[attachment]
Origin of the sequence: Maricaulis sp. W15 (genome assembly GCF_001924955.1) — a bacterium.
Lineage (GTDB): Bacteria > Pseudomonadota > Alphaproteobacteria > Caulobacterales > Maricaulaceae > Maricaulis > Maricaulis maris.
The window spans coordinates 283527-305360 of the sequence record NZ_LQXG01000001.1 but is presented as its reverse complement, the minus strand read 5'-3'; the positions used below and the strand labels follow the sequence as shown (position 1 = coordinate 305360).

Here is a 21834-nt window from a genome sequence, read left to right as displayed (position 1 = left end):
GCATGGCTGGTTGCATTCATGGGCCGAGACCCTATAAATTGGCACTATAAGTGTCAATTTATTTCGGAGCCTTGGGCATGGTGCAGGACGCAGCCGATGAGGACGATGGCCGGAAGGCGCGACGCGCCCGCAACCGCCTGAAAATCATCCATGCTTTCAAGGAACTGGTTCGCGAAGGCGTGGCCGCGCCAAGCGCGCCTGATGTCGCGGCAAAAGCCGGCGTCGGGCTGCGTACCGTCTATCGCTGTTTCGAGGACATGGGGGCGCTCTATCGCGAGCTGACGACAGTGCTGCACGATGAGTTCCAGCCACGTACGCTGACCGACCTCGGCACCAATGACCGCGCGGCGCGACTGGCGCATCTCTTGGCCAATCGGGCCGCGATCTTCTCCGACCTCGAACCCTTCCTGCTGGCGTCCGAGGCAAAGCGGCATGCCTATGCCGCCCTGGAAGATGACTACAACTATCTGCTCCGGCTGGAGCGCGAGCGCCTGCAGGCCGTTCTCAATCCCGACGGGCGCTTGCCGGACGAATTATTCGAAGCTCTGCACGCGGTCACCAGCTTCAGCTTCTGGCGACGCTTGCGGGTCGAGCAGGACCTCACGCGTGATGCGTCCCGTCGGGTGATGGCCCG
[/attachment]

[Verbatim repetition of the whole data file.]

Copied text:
Origin of the sequence: Maricaulis sp. W15 (genome assembly GCF_001924955.1) — a bacterium.
Lineage (GTDB): Bacteria > Pseudomonadota > Alphaproteobacteria > Caulobacterales > Maricaulaceae > Maricaulis > Maricaulis maris.
The window spans coordinates 283527-305360 of the sequence record NZ_LQXG01000001.1 but is presented as its reverse complement, the minus strand read 5'-3'; the positions used below and the strand labels follow the sequence as shown (position 1 = coordinate 305360).

Here is a 21834-nt window from a genome sequence, read left to right as displayed (position 1 = left end):
GCATGGCTGGTTGCATTCATGGGCCGAGACCCTATAAATTGGCACTATAAGTGTCAATTTATTTCGGAGCCTTGGGCATGGTGCAGGACGCAGCCGATGAGGACGATGGCCGGAAGGCGCGACGCGCCCGCAACCGCCTGAAAATCATCCATGCTTTCAAGGAACTGGTTCGCGAAGGCGTGGCCGCGCCAAGCGCGCCTGATGTCGCGGCAAAAGCCGGCGTCGGGCTGCGTACCGTCTATCGCTGTTTCGAGGACATGGGGGCGCTCTATCGCGAGCTGACGACAGTGCTGCACGATGAGTTCCAGCCACGTACGCTGACCGACCTCGGCACCAATGACCGCGCGGCGCGACTGGCGCATCTCTTGGCCAATCGGGCCGCGATCTTCTCCGACCTCGAACCCTTCCTGCTGGCGTCCGAGGCAAAGCGGCATGCCTATGCCGCCCTGGAAGATGACTACAACTATCTGCTCCGGCTGGAGCGCGAGCGCCTGCAGGCCGTTCTCAATCCCGACGGGCGCTTGCCGGACGAATTATTCGAAGCTCTGCACGCGGTCACCAGCTTCAGCTTCTGGCGACGCTTGCGGGTCGAGCAGGACCTCACGCGTGATGCGTCCCGTCGGGTGATGGCCCG